POLAND: European court suspends change to supreme court retirement age

On Friday, the EU’s highest court, the European Court of Justice, ordered Poland to suspend implementation of a law that changed the retirement age for members of the Supreme Court. This law, passed in April, forced 23 of the court’s justices to retire since they were already 65 years old, whereas the previous retirement age was 70. Based on this order, those judges will be able to return to work while the European Court of Justice prepares to give a final ruling concerning allegations that the government has undermined judiciary independence. Comment: Poland’s ruling party, the Law and Justice Party (PiS), will be able to fill any vacancies created by this law, which would dramatically shift the political composition of the Supreme Court. Malgorzata Gersdorf, the court’s chief justice, refused to retire until her term ends in 2020. (PAP 1, 2, Reuters, CJEU)

Researched/Written by Lars Spjut

This week in the Middle East & North Africa

IRAQ: Car bomb rocks town of Qayyara


On Tuesday, a car bomb killed six people, including two soldiers, and wounded 30 in a town south of Mosul. The car exploded next to a restaurant and a popular market. No one has claimed responsibility but Iraq’s top military commander blamed the Islamic State of Iraq and the Levant (ISIS). Qayyara was under ISIS control until 2016. Comment: Iraq declared victory in its fight against ISIS in December after recapturing almost all territories under ISIS control; however, since then, ISIS has carried out kidnappings and suicide bombings throughout the country. (Al Jazeera, Arab News, Reuters)

JORDAN: King to reclaim farm land leased to Israel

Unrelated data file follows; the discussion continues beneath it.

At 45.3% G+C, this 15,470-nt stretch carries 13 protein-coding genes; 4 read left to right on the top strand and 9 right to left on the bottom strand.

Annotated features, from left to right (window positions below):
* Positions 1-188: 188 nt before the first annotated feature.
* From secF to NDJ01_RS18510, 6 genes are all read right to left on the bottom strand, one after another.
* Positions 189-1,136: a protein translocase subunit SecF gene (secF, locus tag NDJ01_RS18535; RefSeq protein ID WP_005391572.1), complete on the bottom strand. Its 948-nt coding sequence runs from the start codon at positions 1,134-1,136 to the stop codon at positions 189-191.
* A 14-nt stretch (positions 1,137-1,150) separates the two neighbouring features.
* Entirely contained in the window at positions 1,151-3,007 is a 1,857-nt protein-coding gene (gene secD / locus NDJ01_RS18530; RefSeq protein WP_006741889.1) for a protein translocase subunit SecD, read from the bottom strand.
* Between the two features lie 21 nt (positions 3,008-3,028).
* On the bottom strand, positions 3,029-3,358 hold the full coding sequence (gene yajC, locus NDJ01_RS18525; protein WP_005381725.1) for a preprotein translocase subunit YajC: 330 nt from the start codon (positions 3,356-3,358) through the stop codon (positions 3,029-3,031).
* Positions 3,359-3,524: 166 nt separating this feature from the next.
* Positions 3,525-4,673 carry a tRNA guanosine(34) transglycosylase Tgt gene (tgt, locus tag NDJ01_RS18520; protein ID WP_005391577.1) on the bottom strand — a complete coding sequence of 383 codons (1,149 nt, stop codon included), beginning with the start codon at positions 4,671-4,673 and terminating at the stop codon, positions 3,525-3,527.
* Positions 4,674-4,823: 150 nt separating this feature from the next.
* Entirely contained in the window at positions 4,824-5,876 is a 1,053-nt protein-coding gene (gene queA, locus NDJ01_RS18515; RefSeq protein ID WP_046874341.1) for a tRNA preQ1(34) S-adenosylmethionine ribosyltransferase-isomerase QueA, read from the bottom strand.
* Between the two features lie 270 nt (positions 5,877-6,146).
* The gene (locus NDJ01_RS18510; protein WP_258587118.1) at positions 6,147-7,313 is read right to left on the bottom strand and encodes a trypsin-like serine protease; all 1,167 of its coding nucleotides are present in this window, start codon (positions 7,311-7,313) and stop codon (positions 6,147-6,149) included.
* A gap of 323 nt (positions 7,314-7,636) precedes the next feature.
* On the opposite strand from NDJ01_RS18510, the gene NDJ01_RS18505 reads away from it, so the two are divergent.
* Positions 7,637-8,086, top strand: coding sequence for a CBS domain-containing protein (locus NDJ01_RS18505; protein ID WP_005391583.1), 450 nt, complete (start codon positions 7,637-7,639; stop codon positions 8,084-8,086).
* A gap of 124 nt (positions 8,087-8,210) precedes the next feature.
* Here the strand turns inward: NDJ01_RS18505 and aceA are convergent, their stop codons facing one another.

On Sunday, King Abdullah II told Israel that the country would reclaim land leased to Israel in the 1994 peace deal. The two territories, al-Baqura and al-Ghumar, are rich farmlands and popular tourist spots that were leased to Israel for 25 years, with a stipulation that Jordan needed to notify Israel within twelve months if it wished to reclaim the land. Israel’s Prime Minister Netanyahu said Israel wished to negotiate with Jordan to keep the land. Comment: The move is very popular in Jordan, as activists and civil society groups have praised the move. The 1994 peace deal is very unpopular in Jordan because of Israel’s occupation of Palestine. One political activist, Hussam Abdallat said the king’s efforts would, “endear him to the public.” There have been recent protests against corruption, rising prices and income tax reform, so this is one way for Abdullah to change the narrative within the country. (Al Jazeera, Egypt Independent, Gulf News)

WEST BANK AND GAZA: Governments accused of human rights abuses

On Tuesday, Human Rights Watch (HRW) published a report accusing the Palestinian Authority (PA) and Hamas of “systematic arbitrary arrests and torture.” HRW investigated 86 cases and interviewed 147 people documented in the 149-page report. According to the report, critics were detained to punish them and deter them from continuing their activism. In addition, HRW accused both authorities of broad interpretations of certain laws as an effort to clamp down on opponents such as “harming the revolutionary unity” or insulting leaders. Comment: Both the PA and Hamas accused the report of being inaccurate and biased. The report said that the PA arrested activists associated with Hamas, while Hamas arrested activists affiliated with Fatah in the West Bank. (Al Jazeera, Arab News, Human Rights Watch)

Researched/Written by Tyler Spyrison

This week in South Asia

AFGHANISTAN: Parliamentary election persists despite violence and administrative delays